5 Examples of Amazing Vintage Animation

Around here, we love vintage media. Whether it’s taking a look at cringeworthy advertising that would be banned today (yikes!), or classic restaurant and drugstore branding, we at FadedRadio.com just can’t get enough!

Today, big names such as Disney and Pixar are widely recognized, and synonymous with modern animation. We marvel at the lifelike quality of many animated films that become instant classics.

Film animation has come a long way since it was first introduced right around the turn of the 20th century. Early animators such as J. Stuart Blackton, Emile Cohl, and Winsor McCay wowed audiences with their animation techniques.

Below we’ll take a look at 5 groundbreaking examples of early animation that paved the way for the modern form we all know and love today.

1. Humorous Phases of Funny Faces, 1906, by J. Stuart Blackton

Humorous Phases of Funny Faces was released in 1906, and is generally considered the first film animation to appear on standard picture film. The film initially features the artist’s hands drawing on a chalkboard, but then changes to using both a stop-motion and a cutout style of animation.

Watch the short film below.

https://www.youtube.com/watch?v=8dRe85cNXwg

2. Fantasmagorie, 1908, by Emile Cohl

Fantasmagorie is among one of the earliest examples of traditional hand-drawn animation. Many film historians consider it to be the first animated cartoon. Cohl and other early animators were known to borrow some techniques from one of the pioneers of early film technique, Georges Méliès.

https://www.youtube.com/watch?v=aEAObel8yIE

3. Gertie the Dinosaur, 1914, by Winsor McCay

Gertie the Dinosaur is a fun and creative early example of live action and animation techniques in film. The film was the first to use popular animation techniques such as keyframes, registration marks, tracing paper, the Mutoscope action viewer, and animation loops.

Gertie went on to inspire the work of the next generation of future animators, including Walt Disney himself.

https://www.youtube.com/watch?v=TGXC8gXOPoU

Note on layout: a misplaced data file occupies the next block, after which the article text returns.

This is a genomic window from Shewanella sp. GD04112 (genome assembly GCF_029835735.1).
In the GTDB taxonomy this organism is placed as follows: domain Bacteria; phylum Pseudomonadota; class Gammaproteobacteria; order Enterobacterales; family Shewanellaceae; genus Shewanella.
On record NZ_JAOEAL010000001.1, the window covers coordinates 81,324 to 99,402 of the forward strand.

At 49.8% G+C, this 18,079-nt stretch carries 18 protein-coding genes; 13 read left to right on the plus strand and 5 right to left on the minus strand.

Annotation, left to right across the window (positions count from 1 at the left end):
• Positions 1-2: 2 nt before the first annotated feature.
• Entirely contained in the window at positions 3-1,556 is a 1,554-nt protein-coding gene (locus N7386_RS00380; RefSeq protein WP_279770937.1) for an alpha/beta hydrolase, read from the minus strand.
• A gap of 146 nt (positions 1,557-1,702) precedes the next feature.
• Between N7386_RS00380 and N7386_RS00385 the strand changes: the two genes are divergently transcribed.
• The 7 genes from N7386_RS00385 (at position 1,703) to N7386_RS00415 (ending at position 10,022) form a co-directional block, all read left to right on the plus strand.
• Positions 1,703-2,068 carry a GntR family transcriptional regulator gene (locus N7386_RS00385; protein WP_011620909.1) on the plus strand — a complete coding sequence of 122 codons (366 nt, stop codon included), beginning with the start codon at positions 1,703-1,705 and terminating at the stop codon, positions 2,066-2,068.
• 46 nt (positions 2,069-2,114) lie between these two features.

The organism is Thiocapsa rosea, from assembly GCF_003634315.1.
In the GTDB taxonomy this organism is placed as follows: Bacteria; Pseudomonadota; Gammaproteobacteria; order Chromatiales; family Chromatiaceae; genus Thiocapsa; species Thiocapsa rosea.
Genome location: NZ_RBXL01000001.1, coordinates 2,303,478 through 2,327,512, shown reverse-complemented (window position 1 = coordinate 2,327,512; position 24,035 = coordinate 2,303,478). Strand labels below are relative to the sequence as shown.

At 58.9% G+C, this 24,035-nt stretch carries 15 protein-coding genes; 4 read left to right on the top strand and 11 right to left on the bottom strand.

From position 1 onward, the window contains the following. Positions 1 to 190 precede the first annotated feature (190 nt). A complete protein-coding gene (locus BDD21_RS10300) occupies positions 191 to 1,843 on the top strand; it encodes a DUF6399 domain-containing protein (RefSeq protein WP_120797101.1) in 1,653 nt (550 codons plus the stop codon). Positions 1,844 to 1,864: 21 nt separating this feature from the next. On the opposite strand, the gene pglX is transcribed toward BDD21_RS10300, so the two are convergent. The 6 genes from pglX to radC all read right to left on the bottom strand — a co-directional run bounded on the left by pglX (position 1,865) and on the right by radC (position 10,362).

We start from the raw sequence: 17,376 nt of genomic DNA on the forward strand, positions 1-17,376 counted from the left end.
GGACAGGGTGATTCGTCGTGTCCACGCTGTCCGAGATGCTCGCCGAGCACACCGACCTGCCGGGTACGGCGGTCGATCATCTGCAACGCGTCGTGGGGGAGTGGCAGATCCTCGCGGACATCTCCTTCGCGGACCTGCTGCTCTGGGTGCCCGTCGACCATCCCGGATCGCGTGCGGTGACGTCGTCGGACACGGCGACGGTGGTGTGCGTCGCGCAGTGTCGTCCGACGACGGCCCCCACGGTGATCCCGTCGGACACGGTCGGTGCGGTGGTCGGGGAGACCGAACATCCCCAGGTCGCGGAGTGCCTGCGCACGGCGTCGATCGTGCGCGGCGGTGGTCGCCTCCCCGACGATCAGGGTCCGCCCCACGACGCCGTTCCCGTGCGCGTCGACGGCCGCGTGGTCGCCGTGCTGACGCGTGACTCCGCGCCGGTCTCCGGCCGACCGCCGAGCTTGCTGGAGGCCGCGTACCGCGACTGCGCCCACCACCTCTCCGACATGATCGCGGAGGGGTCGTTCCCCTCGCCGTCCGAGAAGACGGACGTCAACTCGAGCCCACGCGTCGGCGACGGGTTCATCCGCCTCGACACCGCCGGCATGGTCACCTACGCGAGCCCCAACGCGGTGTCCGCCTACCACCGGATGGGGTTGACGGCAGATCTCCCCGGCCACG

4. The Adventures of Prince Achmed, 1926, by Lotte Reiniger

Title Card from The Adventures of Prince Achmed

The Adventures of Prince Achmed is known as the oldest surviving feature-length animated film. It is a beautifully constructed example of cutout animation. The story is based on middle eastern folk tales, specifically those found in the One Thousand and One Nights, a collection of Arabic folklore.

Enjoy this short clip from the film below.

https://www.youtube.com/watch?v=25SP4ftxklg

5. Flowers and Trees, 1932, by Walt Disney

In 1932, Walt Disney produced the first commercially released film in the three-strip Technicolor process. The animated film was titled Flowers and Trees, and was both a commercial and critical success.

The film was initially being produced in black and white, until the three-strip Technicolor process was invented. Being the brilliant forward thinker that he was, Walt Disney ordered the film to be remade using the color process. This forced the production to go over budget, and threatened to financially ruin the fledgling company. However, the release was such a commercial success, that profits from its release more than made up for the budget overrun.

Enjoy this clip below.

https://www.youtube.com/watch?v=5BqM8nU7-b8

For more on this topic, Smashing Magazine has a great in-depth writeup on film design and vintage animation you should definitely check out.

We hope you enjoyed this tiny tour of animated film history. Please follow Faded Radio and share our content so we can bring you more vintage media!

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